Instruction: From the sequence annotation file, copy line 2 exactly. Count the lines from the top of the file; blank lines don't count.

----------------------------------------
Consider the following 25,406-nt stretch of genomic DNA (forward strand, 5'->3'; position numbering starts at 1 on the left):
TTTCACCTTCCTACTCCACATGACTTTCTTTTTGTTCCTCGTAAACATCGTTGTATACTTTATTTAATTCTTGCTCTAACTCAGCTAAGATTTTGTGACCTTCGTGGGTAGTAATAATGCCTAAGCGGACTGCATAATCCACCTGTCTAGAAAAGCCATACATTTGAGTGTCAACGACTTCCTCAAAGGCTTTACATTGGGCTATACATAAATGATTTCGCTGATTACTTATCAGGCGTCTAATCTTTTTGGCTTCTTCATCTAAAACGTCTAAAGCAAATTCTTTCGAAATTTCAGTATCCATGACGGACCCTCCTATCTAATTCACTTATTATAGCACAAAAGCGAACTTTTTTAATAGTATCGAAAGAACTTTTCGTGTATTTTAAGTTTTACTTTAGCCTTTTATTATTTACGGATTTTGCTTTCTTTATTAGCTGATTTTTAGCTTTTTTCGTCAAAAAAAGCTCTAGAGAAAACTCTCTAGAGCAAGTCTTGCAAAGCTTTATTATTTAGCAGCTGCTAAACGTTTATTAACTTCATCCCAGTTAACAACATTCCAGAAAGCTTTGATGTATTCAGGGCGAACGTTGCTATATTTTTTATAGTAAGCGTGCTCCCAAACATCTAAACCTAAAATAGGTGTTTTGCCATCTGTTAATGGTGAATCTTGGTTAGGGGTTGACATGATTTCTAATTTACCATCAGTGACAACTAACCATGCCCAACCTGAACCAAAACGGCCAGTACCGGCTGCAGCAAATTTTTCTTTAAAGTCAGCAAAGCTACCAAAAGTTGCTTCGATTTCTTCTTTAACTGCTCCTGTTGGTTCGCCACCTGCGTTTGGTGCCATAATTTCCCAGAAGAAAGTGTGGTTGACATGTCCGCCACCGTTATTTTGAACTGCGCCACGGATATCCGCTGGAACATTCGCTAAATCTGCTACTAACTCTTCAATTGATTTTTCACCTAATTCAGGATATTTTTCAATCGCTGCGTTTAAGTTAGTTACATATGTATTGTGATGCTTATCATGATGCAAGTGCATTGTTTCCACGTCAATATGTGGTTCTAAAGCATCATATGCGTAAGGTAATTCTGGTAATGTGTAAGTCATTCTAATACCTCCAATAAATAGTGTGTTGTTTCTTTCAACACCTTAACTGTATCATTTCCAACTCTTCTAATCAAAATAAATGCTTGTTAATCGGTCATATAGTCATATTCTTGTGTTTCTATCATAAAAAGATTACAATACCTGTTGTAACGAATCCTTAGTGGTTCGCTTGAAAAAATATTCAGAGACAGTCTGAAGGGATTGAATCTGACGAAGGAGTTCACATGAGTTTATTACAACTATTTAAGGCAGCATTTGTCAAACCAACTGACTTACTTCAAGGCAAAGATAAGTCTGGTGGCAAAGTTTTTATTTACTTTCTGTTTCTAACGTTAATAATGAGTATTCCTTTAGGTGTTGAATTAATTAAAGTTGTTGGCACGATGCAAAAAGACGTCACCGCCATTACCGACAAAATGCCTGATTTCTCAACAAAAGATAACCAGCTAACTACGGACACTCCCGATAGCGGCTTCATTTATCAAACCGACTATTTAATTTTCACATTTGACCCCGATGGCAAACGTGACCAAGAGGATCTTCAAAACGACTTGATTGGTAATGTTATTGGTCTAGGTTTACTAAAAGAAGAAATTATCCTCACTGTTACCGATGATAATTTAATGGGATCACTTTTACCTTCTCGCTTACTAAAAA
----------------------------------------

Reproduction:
TTTCACCTTCCTACTCCACATGACTTTCTTTTTGTTCCTCGTAAACATCGTTGTATACTTTATTTAATTCTTGCTCTAACTCAGCTAAGATTTTGTGACCTTCGTGGGTAGTAATAATGCCTAAGCGGACTGCATAATCCACCTGTCTAGAAAAGCCATACATTTGAGTGTCAACGACTTCCTCAAAGGCTTTACATTGGGCTATACATAAATGATTTCGCTGATTACTTATCAGGCGTCTAATCTTTTTGGCTTCTTCATCTAAAACGTCTAAAGCAAATTCTTTCGAAATTTCAGTATCCATGACGGACCCTCCTATCTAATTCACTTATTATAGCACAAAAGCGAACTTTTTTAATAGTATCGAAAGAACTTTTCGTGTATTTTAAGTTTTACTTTAGCCTTTTATTATTTACGGATTTTGCTTTCTTTATTAGCTGATTTTTAGCTTTTTTCGTCAAAAAAAGCTCTAGAGAAAACTCTCTAGAGCAAGTCTTGCAAAGCTTTATTATTTAGCAGCTGCTAAACGTTTATTAACTTCATCCCAGTTAACAACATTCCAGAAAGCTTTGATGTATTCAGGGCGAACGTTGCTATATTTTTTATAGTAAGCGTGCTCCCAAACATCTAAACCTAAAATAGGTGTTTTGCCATCTGTTAATGGTGAATCTTGGTTAGGGGTTGACATGATTTCTAATTTACCATCAGTGACAACTAACCATGCCCAACCTGAACCAAAACGGCCAGTACCGGCTGCAGCAAATTTTTCTTTAAAGTCAGCAAAGCTACCAAAAGTTGCTTCGATTTCTTCTTTAACTGCTCCTGTTGGTTCGCCACCTGCGTTTGGTGCCATAATTTCCCAGAAGAAAGTGTGGTTGACATGTCCGCCACCGTTATTTTGAACTGCGCCACGGATATCCGCTGGAACATTCGCTAAATCTGCTACTAACTCTTCAATTGATTTTTCACCTAATTCAGGATATTTTTCAATCGCTGCGTTTAAGTTAGTTACATATGTATTGTGATGCTTATCATGATGCAAGTGCATTGTTTCCACGTCAATATGTGGTTCTAAAGCATCATATGCGTAAGGTAATTCTGGTAATGTGTAAGTCATTCTAATACCTCCAATAAATAGTGTGTTGTTTCTTTCAACACCTTAACTGTATCATTTCCAACTCTTCTAATCAAAATAAATGCTTGTTAATCGGTCATATAGTCATATTCTTGTGTTTCTATCATAAAAAGATTACAATACCTGTTGTAACGAATCCTTAGTGGTTCGCTTGAAAAAATATTCAGAGACAGTCTGAAGGGATTGAATCTGACGAAGGAGTTCACATGAGTTTATTACAACTATTTAAGGCAGCATTTGTCAAACCAACTGACTTACTTCAAGGCAAAGATAAGTCTGGTGGCAAAGTTTTTATTTACTTTCTGTTTCTAACGTTAATAATGAGTATTCCTTTAGGTGTTGAATTAATTAAAGTTGTTGGCACGATGCAAAAAGACGTCACCGCCATTACCGACAAAATGCCTGATTTCTCAACAAAAGATAACCAGCTAACTACGGACACTCCCGATAGCGGCTTCATTTATCAAACCGACTATTTAATTTTCACATTTGACCCCGATGGCAAACGTGACCAAGAGGATCTTCAAAACGACTTGATTGGTAATGTTATTGGTCTAGGTTTACTAAAAGAAGAAATTATCCTCACTGTTACCGATGATAATTTAATGGGATCACTTTTACCTTCTCGCTTACTAAAAA